It is little wonder that this aspect of his work has been buried in these days of material science, but they are key to his work. Cuvier believed that form followed function, that function had been ‘designed’ first and that form simply followed on in its design from the functional requirement. So to use a simple example, the functional requirement is to ‘fly’ and the design solution in physical terms is wings, but wings would not work unless a great number of laws relating to air currents and lift had not also been put in place. ‘Laws’ are spirit – system, software.
Cuvier extended his ideas to include everything, for example, the functions and habits of an animal determine its anatomical form, [this is in contrast to Geoffroy, who held the reverse theory—that anatomical structure preceded and made necessary a particular mode of life]. He further argued that each species was created for its own special purpose and each organ for its special function. This is the theory of aggregates.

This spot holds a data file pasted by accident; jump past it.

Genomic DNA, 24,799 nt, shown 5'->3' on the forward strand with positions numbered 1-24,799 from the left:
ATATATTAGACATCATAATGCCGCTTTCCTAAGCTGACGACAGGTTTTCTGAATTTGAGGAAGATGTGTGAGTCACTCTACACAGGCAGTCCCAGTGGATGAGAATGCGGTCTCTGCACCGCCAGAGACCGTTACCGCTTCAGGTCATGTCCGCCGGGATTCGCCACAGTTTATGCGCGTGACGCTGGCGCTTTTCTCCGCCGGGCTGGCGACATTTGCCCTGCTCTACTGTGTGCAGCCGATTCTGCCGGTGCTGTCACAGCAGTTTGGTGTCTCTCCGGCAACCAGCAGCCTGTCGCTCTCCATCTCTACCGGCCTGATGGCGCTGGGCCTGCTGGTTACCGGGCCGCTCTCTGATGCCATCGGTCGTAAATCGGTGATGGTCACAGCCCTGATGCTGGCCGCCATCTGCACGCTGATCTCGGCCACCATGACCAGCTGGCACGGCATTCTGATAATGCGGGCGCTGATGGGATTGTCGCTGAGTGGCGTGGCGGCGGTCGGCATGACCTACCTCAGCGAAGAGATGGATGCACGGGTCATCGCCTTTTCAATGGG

Cuvier also applied his views on the correlation of parts to a systematic study of fossils that he had excavated.
He reconstructed complete skeletons of unknown fossil quadrupeds. These constituted astonishing new evidence that whole species of animals had become extinct.
Furthermore, he discerned a remarkable sequence in the creatures he exhumed. The deeper, more remote strata contained animal remains—giant salamanders, flying reptiles, and extinct elephants—that were far less similar to animals now living than those found in the more recent strata.